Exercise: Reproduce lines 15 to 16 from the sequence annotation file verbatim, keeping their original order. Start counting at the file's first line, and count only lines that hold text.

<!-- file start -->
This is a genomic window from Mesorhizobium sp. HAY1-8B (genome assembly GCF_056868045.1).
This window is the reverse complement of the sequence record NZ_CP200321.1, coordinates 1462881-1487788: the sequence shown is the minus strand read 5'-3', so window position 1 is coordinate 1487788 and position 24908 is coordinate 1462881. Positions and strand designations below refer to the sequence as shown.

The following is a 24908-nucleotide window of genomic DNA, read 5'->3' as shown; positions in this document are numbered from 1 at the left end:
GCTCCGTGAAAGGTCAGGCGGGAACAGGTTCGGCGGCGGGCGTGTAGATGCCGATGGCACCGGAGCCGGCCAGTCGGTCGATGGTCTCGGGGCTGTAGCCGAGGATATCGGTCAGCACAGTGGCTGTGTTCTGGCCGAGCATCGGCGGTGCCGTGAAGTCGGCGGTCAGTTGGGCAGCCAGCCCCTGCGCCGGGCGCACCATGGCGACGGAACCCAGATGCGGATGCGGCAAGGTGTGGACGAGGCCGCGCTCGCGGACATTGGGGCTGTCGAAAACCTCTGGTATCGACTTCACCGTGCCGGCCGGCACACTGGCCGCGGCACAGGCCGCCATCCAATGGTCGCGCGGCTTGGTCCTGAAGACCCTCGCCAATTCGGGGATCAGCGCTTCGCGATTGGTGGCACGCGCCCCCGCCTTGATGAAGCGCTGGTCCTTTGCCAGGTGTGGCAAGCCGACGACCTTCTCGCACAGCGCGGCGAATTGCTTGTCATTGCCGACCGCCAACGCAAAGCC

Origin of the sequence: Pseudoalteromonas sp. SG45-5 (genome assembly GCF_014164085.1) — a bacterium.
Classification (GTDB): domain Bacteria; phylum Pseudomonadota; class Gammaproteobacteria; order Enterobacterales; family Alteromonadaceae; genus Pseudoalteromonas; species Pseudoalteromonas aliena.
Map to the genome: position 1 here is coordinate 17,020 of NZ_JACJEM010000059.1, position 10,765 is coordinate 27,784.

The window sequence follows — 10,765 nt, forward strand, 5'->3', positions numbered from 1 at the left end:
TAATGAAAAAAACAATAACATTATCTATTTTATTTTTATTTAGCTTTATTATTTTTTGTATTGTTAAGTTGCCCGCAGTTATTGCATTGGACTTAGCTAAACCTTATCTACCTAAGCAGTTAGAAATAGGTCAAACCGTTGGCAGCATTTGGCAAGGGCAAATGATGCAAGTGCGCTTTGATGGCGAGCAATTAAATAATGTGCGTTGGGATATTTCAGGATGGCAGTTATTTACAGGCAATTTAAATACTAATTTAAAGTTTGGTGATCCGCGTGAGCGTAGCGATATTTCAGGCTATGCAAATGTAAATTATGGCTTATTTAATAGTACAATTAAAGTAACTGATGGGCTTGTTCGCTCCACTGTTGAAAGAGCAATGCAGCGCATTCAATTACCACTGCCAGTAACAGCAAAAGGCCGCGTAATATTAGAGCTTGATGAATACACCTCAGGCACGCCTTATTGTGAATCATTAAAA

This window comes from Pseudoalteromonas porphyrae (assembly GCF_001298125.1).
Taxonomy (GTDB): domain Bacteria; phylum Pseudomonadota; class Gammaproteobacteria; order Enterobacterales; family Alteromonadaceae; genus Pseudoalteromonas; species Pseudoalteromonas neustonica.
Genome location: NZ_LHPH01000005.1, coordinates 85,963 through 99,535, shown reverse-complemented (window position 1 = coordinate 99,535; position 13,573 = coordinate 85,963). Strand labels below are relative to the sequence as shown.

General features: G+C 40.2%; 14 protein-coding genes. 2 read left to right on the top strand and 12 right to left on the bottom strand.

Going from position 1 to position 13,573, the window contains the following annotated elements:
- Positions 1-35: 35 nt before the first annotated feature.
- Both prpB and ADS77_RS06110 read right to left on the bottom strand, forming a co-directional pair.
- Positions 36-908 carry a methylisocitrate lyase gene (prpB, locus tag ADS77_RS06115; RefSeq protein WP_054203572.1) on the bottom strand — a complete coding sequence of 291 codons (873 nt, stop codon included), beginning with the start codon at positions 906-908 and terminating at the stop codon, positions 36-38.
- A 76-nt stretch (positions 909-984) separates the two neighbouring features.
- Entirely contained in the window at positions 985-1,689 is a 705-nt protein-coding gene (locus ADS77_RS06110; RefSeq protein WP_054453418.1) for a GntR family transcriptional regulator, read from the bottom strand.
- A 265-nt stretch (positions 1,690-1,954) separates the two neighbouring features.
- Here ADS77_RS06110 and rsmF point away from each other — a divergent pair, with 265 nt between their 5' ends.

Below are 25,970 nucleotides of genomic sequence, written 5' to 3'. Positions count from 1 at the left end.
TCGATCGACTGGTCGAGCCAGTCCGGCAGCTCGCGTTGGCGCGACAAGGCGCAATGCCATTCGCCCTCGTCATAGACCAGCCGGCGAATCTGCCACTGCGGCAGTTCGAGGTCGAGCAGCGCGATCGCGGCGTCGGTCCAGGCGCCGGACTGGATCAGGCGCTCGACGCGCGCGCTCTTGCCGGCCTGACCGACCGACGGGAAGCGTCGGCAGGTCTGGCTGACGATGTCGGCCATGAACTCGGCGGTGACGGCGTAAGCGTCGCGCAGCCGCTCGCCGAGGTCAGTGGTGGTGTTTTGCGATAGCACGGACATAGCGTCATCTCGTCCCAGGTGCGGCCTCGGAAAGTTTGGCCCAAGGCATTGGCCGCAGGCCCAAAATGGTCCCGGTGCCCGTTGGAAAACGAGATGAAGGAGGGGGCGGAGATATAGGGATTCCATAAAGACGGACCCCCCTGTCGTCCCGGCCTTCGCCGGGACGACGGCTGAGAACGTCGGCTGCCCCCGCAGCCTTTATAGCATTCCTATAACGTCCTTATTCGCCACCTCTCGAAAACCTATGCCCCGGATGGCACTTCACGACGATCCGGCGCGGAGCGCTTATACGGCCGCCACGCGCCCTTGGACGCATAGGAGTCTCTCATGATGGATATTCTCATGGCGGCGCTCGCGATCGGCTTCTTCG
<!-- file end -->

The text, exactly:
- Positions 1-35: 35 nt before the first annotated feature.
- Both prpB and ADS77_RS06110 read right to left on the bottom strand, forming a co-directional pair.